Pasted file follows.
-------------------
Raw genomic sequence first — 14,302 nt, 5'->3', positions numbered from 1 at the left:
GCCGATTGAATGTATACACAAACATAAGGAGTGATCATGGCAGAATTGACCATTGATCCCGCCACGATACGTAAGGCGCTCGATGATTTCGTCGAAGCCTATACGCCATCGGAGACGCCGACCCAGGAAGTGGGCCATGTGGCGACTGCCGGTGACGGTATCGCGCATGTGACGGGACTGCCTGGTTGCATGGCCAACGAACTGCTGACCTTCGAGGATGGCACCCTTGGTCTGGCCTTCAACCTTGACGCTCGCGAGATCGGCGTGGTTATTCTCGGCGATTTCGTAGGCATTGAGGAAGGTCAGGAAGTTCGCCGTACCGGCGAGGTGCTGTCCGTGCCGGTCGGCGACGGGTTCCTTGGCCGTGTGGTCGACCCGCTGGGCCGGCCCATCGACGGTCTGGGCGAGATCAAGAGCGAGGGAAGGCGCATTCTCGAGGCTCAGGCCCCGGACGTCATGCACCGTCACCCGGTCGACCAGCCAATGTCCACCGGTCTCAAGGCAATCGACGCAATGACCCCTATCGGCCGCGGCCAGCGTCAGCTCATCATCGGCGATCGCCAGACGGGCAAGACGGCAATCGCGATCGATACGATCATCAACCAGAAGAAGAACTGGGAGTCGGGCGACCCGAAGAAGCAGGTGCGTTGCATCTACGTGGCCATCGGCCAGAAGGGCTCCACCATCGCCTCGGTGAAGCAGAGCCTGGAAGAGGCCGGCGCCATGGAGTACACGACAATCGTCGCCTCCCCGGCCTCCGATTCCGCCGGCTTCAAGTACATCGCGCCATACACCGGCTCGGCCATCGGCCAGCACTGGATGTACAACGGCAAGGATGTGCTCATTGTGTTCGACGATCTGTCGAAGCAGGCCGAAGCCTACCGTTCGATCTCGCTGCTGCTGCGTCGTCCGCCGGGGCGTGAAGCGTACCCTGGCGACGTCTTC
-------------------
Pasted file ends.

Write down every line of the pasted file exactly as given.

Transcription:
Raw genomic sequence first — 14,302 nt, 5'->3', positions numbered from 1 at the left:
GCCGATTGAATGTATACACAAACATAAGGAGTGATCATGGCAGAATTGACCATTGATCCCGCCACGATACGTAAGGCGCTCGATGATTTCGTCGAAGCCTATACGCCATCGGAGACGCCGACCCAGGAAGTGGGCCATGTGGCGACTGCCGGTGACGGTATCGCGCATGTGACGGGACTGCCTGGTTGCATGGCCAACGAACTGCTGACCTTCGAGGATGGCACCCTTGGTCTGGCCTTCAACCTTGACGCTCGCGAGATCGGCGTGGTTATTCTCGGCGATTTCGTAGGCATTGAGGAAGGTCAGGAAGTTCGCCGTACCGGCGAGGTGCTGTCCGTGCCGGTCGGCGACGGGTTCCTTGGCCGTGTGGTCGACCCGCTGGGCCGGCCCATCGACGGTCTGGGCGAGATCAAGAGCGAGGGAAGGCGCATTCTCGAGGCTCAGGCCCCGGACGTCATGCACCGTCACCCGGTCGACCAGCCAATGTCCACCGGTCTCAAGGCAATCGACGCAATGACCCCTATCGGCCGCGGCCAGCGTCAGCTCATCATCGGCGATCGCCAGACGGGCAAGACGGCAATCGCGATCGATACGATCATCAACCAGAAGAAGAACTGGGAGTCGGGCGACCCGAAGAAGCAGGTGCGTTGCATCTACGTGGCCATCGGCCAGAAGGGCTCCACCATCGCCTCGGTGAAGCAGAGCCTGGAAGAGGCCGGCGCCATGGAGTACACGACAATCGTCGCCTCCCCGGCCTCCGATTCCGCCGGCTTCAAGTACATCGCGCCATACACCGGCTCGGCCATCGGCCAGCACTGGATGTACAACGGCAAGGATGTGCTCATTGTGTTCGACGATCTGTCGAAGCAGGCCGAAGCCTACCGTTCGATCTCGCTGCTGCTGCGTCGTCCGCCGGGGCGTGAAGCGTACCCTGGCGACGTCTTC